Bickering about setting limits
The different approaches to the ME also became a seed of conflict between my wife and I. I felt that our daughter needed to keep up a certain degree of activity, to avoid just lying on the sofa the whole time. I feared her body would ‘close down’ and stop functioning. My wife felt rest was the most important factor, and believed this might alleviate the sickness by and by. Not only did we have a sick daughter, but there was also more friction between us parents than usual.
One episode of disagreement was triggered when our daughter was about to get a visit from a good friend of hers who lived far away. For how long could they play together? Fifteen minutes? A whole hour? Was there any point in travelling for miles just to play for fifteen minutes? Summer had arrived, the illness seemed to be stuck since November, and all the time our daughter’s health grew worse. We had agreed to take the friend to a lake about a mile from the nearest parking lot. I carried my daughter on my back. They bathed together and enjoyed themselves. My wife called our daughter out of the water after fifteen minutes, whereas I felt she was being energized by the water and was able to forget her illness for a few minutes. This episode illustrates how I believe many parents of children with ME feel. How much activity can my child tolerate? How do we agree on common rules?
How much activity can my child tolerate? How do we agree on common rules?
At about this time we had come across Live Landmark’s book “Wake me up when it’s over”, which became an eye-opener for me, and gradually also for my wife. Even though she was sceptical, we made contact with Landmark, and through her we came to hear about other families with children who had recovered from ME through the Lightning Process. We phoned 5-6 families – and these are conversations we will never forget.
The decisive conversations
Parents from different areas of the country told us dramatic stories about their children who they had feared would die from ME. One girl in Stavanger and one in Mo i Rana in Norway lay bedridden behind closed curtains in darkened rooms. One girl was fed intravenously, but then developed an allergy against this type of nutrition as well. Both had to be lifted out of bed to be changed and lifted back in. Previously lively girls had to be regularly turned in bed to prevent bedsores. Young girls without a life.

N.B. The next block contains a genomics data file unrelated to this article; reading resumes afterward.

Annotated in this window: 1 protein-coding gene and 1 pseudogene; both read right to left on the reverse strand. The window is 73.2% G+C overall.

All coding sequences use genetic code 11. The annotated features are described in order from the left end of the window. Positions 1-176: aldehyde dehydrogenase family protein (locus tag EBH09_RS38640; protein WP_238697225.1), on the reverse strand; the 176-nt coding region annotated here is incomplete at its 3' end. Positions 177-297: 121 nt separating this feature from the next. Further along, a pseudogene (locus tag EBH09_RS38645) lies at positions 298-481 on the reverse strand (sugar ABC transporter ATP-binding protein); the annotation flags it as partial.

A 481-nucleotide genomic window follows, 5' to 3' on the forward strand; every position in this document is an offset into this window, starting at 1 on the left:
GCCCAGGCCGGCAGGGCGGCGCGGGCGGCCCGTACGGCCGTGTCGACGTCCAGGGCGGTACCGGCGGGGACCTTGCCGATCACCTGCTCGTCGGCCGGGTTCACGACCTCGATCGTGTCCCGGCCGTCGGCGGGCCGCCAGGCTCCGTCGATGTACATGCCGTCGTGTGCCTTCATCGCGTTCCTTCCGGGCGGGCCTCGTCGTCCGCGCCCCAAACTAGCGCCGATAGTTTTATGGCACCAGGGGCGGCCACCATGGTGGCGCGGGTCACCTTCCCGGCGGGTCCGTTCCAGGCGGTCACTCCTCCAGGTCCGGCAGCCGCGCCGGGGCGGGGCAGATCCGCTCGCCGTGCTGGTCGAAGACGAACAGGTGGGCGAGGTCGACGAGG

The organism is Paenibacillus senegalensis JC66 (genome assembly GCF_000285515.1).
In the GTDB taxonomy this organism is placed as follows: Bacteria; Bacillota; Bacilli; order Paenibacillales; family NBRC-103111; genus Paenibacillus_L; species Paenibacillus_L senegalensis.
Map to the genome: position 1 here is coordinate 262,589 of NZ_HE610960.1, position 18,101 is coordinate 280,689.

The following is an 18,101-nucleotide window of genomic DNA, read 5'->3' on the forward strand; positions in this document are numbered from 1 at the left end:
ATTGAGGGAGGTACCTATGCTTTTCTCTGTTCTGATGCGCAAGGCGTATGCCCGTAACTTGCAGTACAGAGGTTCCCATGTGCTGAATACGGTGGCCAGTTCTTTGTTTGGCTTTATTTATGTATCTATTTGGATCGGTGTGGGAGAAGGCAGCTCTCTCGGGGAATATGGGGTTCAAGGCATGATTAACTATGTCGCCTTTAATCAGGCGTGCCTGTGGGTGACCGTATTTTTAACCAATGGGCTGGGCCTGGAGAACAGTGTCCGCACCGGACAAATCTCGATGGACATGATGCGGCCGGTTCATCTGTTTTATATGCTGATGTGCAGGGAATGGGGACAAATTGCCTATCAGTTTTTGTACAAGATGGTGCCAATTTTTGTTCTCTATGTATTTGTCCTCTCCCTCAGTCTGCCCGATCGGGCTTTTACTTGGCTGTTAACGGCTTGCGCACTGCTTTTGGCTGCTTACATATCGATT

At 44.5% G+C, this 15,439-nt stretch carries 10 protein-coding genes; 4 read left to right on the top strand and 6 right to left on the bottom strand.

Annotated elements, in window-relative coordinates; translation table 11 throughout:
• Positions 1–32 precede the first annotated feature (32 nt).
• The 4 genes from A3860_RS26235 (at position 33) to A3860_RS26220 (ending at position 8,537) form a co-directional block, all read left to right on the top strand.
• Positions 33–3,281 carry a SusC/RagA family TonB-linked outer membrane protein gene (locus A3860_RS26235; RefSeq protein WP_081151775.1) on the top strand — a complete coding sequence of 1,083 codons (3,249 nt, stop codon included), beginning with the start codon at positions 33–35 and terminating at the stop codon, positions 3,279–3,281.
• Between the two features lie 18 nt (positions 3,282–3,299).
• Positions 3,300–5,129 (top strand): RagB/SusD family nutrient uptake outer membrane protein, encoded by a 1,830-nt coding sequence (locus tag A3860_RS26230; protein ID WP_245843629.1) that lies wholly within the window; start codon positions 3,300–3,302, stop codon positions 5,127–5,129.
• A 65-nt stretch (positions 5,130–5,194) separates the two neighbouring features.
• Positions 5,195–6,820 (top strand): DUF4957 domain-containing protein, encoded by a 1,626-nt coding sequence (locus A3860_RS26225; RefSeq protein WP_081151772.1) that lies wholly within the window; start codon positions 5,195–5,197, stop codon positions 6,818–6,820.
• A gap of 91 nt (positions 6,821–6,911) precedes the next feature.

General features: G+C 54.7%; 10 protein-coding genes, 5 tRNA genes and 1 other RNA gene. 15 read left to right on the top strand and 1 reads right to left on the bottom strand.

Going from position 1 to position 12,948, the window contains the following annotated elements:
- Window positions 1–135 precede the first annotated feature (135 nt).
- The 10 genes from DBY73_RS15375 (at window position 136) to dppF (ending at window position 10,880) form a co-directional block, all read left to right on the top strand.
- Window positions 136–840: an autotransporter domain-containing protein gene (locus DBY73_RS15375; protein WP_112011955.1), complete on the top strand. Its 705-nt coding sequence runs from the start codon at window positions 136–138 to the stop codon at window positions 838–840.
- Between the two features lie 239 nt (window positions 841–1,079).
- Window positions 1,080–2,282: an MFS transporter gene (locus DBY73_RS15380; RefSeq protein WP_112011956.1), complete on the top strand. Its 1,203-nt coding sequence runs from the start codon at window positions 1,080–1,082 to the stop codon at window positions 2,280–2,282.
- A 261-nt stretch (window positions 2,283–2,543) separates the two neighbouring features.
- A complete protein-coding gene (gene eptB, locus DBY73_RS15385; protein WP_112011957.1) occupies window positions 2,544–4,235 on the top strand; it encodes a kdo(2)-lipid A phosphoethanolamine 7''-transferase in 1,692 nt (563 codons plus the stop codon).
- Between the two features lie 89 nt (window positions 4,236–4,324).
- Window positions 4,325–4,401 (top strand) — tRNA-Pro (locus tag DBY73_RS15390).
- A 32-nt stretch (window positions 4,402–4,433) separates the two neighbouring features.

The girl in Mo i Rana had not spoken for seven months and her parents were terrified she might soon pass away. As a very last resort they decided to give the LP a try. Following a forty-minute conversation with LP instructor Live Landmark, the curtains of the bedroom were lifted a little to allow some light into the room. The next the day their daughter was wheeled into the living room on a flat bed, and asked for dinner for the first time in years. On that day she opened her Christmas presents and Confirmation gifts that had been accumulating for so long.
We phoned 5-6 families – and these are conversations we will never forget.
As we spoke to the mother on the phone we heard a “Bye-now” in the background, and the mother interrupted our conversation to ask where her daughter was going: “I’m going roller-skiing”. Today Emilie Kalkenberg is a dedicated and hardworking athlete in biathlon in the top league in the country, and her whole story with ME can be found in Dagbladet (Norwegian newspaper). All the same, I would like to include a quote here:
“´We tore the drip out of her and fed her liquid food and drink from syringes. We could only get her to ingest tiny mouthfuls at a time. It makes me shiver to think of it today. I can barely understand how we coped. It was dreadful the way the medical professions were unable to help us´, says her mother, Trude Kalkenberg.
For more than seven months the undernourished, pale and sick Emilie lay immobile in a dark room. She tolerated no sounds, she was unable to speak and she had to be turned over in bed every other hour, night and day, to prevent her from getting too many bedsores. Not a single word did she say at the time. Her parents didn’t even know if she could still speak”.
Ingenious or banal techniques?
The conversations we had with these and three other parents made us decide to take the leap of faith and try the LP. What did we have to lose? We feared that our daughter might get worse, but decided to risk it after all. We were recommended an instructor and followed a three-day course together with our daughter. The course seemed so simple that I almost felt it was banal, and it seemed very strange how this might work? But mental techniques do not have to be all mumbo-jumbo, and I have later looked further into mental techniques in general and often found that the simple solutions work the best.